Sherri L. Smith had been working on writing her Young Adult novel The Blossom and the Firefly. Late one evening, Sherri made a declaration to her husband. Three days before the editors deadline, she announced that she had just completed her first draft.
But the conversation that followed made her rethink everything.
In an interview with Smith, we speak about a good and bad day of writing. She talks about what it feels like to know when you’ve written something that works. She tells us how she was convinced at one point that she had ruined her career, until she found hope unexpectedly in a pop-up retail book store at the mall.
What does a good day of writing look like for you?
There are scenes in the book that are very emotional. I don’t write romance normally, but I had a sense of the height of the romantic moment in this scene. But there’s this other scene that I didn’t realize until I was writing it and I was thinking- oh my god, this is a love story about parents and children too. And I just started bawling and then you know you’ve hit something.
Then you finish it and you go on and you think you’ve done your good work.
And when I got my copy of the book and its after I’ve gone over this writing a million times and I hit that section again and started the bawl again!
I was like, oh yeah this is good. So that was a good day.
What about a bad day of writing? Can you tell me about a day when you felt blocked or doubtful of yourself?
It was a Monday or Tuesday, my final draft was due Friday. Thursday I was babysitting my brother’s kids all day, and so I’m working late Tuesday night to finish.
I went to my husband – we both work from home- so I go into his office and I’m like “well I finished my book. It’s sad, but I finished it.”
And my husband (who’s not a romantic) is very pragmatic and he goes, “What do you mean it’s sad?. You can’t make it sad- you have to give people hope!
And it was like the late evening sun was beaming in and he gives me this rousing speech about how important hope is like, “Who the hell are you?”
And I was like, “Well then maybe I’ve ruined my career by writing just a tragic sad story, and I’m going to bed!”
And I shuffled off down the hall. And I got into bed.
And there’s something sort of niggling at me in the back of my mind. And I finally say it out loud- “I’ve ruined my career!”
Then I thought, “….Or else, I haven’t finished the book!”
The minute I said that, twelve more chapters slammed into my head!
Then I thought, “This is due Friday and I’ve only got two working days left in the week”
So I keep a notepad by the bed, and I wrote down a description of each chapter and because this is alternating chapters six of them were hers, six for him. The next day I wrote his chapters, and then the wall I hit was- I was writing a war story and all my research was about the war itself and now I needed to write post-war stuff.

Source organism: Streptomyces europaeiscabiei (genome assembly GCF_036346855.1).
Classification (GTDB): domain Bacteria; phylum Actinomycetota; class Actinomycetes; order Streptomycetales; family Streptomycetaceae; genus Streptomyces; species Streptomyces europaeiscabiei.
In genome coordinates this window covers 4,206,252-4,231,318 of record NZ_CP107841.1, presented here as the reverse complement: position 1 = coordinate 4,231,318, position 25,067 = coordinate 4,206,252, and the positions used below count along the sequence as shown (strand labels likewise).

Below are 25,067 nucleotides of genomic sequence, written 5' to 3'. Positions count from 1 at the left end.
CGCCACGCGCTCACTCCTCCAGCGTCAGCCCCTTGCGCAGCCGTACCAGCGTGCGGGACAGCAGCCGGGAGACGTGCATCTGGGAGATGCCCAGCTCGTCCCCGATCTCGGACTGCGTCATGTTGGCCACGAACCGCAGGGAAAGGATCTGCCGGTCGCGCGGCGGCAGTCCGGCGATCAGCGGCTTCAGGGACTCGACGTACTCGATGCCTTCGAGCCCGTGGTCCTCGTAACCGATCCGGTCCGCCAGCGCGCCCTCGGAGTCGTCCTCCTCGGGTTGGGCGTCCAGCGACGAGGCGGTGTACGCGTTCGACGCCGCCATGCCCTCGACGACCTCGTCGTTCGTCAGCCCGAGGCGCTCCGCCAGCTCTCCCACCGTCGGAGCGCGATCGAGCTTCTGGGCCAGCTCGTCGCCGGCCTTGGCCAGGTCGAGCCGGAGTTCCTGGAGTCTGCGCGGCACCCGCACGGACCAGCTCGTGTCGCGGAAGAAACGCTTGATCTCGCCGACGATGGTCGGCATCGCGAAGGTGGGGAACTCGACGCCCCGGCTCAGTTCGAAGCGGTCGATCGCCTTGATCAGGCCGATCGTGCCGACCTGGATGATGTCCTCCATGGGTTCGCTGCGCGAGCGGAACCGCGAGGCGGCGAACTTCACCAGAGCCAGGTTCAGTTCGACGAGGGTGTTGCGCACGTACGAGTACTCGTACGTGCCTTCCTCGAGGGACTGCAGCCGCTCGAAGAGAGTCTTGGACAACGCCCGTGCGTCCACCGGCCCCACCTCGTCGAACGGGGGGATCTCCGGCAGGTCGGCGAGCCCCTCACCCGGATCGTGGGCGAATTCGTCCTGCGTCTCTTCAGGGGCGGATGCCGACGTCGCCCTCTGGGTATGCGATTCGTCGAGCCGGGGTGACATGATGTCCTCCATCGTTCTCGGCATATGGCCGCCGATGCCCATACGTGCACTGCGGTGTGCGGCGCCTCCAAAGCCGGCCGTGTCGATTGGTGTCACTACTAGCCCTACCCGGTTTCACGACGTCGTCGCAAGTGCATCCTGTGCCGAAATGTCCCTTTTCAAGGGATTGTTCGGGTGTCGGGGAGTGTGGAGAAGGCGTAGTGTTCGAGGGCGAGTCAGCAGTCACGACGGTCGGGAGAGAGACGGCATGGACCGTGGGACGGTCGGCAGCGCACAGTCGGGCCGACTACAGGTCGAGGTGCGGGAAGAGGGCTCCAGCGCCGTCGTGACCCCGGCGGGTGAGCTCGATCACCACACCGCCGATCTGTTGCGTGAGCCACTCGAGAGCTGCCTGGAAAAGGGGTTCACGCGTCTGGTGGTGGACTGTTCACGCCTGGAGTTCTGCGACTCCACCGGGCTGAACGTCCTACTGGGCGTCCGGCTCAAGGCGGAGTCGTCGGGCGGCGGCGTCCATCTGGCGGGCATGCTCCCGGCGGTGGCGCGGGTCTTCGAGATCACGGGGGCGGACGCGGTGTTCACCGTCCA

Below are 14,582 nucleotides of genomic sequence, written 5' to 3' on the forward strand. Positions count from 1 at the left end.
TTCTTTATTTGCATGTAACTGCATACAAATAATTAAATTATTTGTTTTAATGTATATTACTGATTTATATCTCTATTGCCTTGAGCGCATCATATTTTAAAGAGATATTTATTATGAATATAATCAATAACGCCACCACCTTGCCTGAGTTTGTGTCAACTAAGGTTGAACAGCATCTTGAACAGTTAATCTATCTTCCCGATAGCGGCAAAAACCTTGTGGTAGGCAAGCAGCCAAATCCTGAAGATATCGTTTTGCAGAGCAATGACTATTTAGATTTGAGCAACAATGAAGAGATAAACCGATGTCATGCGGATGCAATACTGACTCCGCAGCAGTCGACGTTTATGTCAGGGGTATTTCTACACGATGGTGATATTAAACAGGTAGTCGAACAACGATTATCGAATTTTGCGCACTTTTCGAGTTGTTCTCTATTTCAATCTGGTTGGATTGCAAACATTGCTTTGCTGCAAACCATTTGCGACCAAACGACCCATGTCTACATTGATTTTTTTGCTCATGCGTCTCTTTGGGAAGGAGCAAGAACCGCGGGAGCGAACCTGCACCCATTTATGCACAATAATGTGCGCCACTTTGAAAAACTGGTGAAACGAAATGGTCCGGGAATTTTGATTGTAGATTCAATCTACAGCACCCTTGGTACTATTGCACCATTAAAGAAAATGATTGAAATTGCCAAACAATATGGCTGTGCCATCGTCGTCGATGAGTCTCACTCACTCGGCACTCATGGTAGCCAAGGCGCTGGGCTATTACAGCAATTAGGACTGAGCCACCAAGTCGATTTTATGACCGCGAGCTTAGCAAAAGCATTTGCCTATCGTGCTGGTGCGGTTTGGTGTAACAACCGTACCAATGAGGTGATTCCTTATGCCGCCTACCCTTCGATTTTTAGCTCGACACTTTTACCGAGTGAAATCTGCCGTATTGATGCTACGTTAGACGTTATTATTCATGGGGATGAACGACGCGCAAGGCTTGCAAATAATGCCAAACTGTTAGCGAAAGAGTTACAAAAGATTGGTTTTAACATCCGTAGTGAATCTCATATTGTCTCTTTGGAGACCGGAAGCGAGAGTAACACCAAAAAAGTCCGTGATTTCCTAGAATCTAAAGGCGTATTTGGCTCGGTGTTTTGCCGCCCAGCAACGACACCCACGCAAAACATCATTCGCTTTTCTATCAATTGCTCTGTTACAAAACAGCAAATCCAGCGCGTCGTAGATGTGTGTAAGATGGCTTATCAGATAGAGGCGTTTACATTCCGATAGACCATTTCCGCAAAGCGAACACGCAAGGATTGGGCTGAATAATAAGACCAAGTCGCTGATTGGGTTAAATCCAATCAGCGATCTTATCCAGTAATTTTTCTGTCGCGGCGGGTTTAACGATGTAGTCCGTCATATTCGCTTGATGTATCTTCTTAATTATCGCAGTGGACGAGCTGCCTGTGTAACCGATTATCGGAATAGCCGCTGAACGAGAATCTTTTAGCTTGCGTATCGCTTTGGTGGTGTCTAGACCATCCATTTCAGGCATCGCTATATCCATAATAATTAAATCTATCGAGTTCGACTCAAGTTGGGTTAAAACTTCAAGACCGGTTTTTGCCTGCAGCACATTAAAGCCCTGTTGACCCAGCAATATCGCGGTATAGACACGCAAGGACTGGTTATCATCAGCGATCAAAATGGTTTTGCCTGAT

I didn’t know anything about post-war Japan.
And so I wrote my editor and I was like, “I’ve had an epiphany. I know it’s due Friday but I am looking at Friday night. I will see what I can do.”
And she was like “Oh, I love epiphanies. Go ahead.”
The next day, I went to the mall before I had to go babysit. My mall doesn’t have a bookstore anymore. It’s a tragedy.
But there was this pop-up temporary bookstore, and I was like- oh! I’ll walk by and just see what they have. And lo and behold for $5 they have two Time/Life books on post-World War Japan and post World War II Asia!
I’m like- okay kismet, sit down!
While I’m babysitting, I’m reading through this book. I worked into Friday night, and I finished the draft, and I sent it in, and my editor was like “you know, these last 12 chapters… we might have to deal with pacing…you might need to edit those…”
And I was like, “Sure, okay, because that’s a first draft. Everything else has been revised and revised. That was just…that was the epiphany happening.”
And you know, those are the pages we didn’t touch. We ended up not cutting any of those chapters and just sort of massaging lines and stuff for clarity. That was amazing.
So it was the worst day – I thought my career was over.
And then, in the end, I didn’t make it less sad. I gave people hope.
The idea was: what is hope after tragedy? You can’t erase the tragedy. So, how do you show it? That’s why I needed post-war events. How do you come through something like that? What is it like to survive and be defeated?
These stories of heroism and triumph- there’s always “a loser”. So what does that look like?
What is the meaning of a sacrifice when the sacrifice doesn’t work?
This blog is part one of a series of a conversation with Sherri L. Smith about the process of writing The Blossom and the Firefly. If you enjoyed this conversation, please share it on social media. You can order your copy of The Blossom and the Firefly now on Amazon.
To learn more about Goddard College’s MFA in Creative Writing, make an inquiry with Goddard’s admissions office. We’d love to hear about your writing and process to see how Goddard’s low-residency model can help reinforce and invigorate your writing practice.